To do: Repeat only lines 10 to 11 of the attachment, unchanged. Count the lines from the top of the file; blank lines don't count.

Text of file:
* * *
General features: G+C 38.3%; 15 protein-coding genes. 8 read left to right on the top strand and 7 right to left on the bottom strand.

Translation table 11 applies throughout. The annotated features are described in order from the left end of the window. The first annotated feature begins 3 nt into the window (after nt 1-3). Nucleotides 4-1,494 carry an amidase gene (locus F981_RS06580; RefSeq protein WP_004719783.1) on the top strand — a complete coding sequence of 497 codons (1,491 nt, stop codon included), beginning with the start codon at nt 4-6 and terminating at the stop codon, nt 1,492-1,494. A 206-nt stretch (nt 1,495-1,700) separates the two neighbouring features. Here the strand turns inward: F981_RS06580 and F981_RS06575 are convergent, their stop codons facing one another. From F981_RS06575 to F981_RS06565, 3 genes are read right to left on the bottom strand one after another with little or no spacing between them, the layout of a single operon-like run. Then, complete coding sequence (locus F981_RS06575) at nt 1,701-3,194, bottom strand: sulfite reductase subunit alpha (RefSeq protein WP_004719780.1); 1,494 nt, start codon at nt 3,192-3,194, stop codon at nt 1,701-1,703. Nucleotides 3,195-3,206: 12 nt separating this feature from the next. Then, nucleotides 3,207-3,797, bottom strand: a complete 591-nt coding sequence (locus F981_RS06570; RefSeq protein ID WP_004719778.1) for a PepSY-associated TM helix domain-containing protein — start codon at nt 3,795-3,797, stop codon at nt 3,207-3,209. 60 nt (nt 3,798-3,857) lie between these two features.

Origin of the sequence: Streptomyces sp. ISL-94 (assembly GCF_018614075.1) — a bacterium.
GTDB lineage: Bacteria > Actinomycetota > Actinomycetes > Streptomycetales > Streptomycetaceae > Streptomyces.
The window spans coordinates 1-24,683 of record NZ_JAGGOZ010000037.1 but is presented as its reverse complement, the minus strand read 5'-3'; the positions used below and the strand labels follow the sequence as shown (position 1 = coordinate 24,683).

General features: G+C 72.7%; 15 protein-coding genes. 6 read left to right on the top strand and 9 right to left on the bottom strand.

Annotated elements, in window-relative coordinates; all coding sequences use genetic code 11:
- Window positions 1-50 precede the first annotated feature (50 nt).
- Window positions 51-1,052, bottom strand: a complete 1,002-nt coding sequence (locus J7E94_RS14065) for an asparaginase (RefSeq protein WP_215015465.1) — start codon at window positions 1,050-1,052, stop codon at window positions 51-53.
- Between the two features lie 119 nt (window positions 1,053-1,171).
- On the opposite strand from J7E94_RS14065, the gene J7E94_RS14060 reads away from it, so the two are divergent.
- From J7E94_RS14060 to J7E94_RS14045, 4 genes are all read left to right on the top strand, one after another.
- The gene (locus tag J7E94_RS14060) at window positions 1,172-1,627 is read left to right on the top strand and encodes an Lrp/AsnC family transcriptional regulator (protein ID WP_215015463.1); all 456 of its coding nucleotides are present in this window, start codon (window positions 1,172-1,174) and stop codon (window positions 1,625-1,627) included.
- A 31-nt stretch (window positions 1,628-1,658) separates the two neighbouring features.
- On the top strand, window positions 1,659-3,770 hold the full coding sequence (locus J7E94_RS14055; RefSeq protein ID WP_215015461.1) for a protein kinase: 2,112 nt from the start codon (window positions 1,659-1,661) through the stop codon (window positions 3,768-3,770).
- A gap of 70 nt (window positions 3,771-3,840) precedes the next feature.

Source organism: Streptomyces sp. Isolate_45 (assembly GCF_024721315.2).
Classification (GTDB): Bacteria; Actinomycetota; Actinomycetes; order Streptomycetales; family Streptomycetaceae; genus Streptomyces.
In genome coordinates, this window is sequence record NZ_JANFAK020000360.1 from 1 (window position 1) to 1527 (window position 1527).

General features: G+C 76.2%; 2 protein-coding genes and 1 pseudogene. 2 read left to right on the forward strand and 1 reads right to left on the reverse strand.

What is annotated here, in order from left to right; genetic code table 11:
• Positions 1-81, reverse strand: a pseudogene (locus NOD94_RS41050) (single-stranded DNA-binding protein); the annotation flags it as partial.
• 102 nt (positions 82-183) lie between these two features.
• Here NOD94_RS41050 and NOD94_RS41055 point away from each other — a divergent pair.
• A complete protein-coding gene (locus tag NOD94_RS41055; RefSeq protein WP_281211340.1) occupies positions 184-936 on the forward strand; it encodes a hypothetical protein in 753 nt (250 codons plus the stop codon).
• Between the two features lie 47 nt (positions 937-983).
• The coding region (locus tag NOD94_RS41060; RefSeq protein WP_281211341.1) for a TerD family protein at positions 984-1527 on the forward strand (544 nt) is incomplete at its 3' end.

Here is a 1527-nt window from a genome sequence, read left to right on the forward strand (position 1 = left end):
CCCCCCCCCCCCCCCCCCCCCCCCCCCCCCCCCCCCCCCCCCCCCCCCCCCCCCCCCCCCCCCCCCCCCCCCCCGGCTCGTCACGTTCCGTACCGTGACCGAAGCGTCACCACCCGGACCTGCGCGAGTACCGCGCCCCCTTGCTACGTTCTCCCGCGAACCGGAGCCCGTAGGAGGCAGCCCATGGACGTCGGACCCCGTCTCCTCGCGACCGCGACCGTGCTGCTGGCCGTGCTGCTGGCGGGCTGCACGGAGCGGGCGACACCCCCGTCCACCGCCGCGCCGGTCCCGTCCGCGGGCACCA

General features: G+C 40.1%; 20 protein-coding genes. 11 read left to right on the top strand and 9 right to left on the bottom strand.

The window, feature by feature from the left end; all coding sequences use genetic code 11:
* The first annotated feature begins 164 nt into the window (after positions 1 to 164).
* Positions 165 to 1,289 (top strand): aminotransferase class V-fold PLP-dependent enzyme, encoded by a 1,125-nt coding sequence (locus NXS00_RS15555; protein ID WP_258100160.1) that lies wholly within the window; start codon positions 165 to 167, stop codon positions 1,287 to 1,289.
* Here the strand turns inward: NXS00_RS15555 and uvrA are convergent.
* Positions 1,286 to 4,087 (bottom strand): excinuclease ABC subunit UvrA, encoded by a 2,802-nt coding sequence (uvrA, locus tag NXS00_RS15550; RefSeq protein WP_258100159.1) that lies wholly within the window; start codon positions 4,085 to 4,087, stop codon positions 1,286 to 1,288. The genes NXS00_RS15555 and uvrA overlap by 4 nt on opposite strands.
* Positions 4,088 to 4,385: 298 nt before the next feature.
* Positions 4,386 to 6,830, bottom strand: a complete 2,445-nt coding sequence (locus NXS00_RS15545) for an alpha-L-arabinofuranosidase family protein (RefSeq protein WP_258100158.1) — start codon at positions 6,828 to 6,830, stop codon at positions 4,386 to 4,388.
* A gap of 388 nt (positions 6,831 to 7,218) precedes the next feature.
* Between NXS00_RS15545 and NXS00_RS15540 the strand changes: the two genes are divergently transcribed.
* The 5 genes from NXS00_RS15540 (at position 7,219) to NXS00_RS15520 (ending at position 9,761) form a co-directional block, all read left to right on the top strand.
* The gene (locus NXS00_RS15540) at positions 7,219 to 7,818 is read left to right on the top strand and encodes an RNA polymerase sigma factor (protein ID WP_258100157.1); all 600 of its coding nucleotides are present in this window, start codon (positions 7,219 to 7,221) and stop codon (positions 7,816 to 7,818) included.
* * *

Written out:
- Between the two features lie 119 nt (window positions 1,053-1,171).
- On the opposite strand from J7E94_RS14065, the gene J7E94_RS14060 reads away from it, so the two are divergent.